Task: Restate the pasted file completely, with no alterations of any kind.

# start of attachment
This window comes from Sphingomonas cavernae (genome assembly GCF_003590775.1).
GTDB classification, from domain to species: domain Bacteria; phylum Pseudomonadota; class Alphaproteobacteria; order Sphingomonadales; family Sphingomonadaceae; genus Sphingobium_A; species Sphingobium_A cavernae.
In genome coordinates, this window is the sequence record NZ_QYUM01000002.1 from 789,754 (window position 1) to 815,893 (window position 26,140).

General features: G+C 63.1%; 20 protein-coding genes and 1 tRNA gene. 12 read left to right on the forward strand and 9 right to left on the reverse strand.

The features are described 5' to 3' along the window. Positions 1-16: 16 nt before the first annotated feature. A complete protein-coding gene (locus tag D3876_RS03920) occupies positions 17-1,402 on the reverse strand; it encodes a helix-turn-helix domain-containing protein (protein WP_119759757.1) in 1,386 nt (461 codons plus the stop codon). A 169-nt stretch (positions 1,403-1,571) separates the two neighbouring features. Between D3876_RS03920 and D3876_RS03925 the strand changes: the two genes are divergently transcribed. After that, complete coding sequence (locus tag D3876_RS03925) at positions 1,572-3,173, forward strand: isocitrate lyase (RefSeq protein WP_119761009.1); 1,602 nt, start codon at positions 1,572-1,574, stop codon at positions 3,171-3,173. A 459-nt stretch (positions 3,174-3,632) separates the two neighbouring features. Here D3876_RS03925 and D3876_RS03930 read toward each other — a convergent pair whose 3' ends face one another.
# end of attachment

This window comes from Sphingomonas cavernae (genome assembly GCF_003590775.1).
GTDB classification, from domain to species: domain Bacteria; phylum Pseudomonadota; class Alphaproteobacteria; order Sphingomonadales; family Sphingomonadaceae; genus Sphingobium_A; species Sphingobium_A cavernae.
In genome coordinates, this window is the sequence record NZ_QYUM01000002.1 from 789,754 (window position 1) to 815,893 (window position 26,140).

General features: G+C 63.1%; 20 protein-coding genes and 1 tRNA gene. 12 read left to right on the forward strand and 9 right to left on the reverse strand.

The features are described 5' to 3' along the window. Positions 1-16: 16 nt before the first annotated feature. A complete protein-coding gene (locus tag D3876_RS03920) occupies positions 17-1,402 on the reverse strand; it encodes a helix-turn-helix domain-containing protein (protein WP_119759757.1) in 1,386 nt (461 codons plus the stop codon). A 169-nt stretch (positions 1,403-1,571) separates the two neighbouring features. Between D3876_RS03920 and D3876_RS03925 the strand changes: the two genes are divergently transcribed. After that, complete coding sequence (locus tag D3876_RS03925) at positions 1,572-3,173, forward strand: isocitrate lyase (RefSeq protein WP_119761009.1); 1,602 nt, start codon at positions 1,572-1,574, stop codon at positions 3,171-3,173. A 459-nt stretch (positions 3,174-3,632) separates the two neighbouring features. Here D3876_RS03925 and D3876_RS03930 read toward each other — a convergent pair whose 3' ends face one another.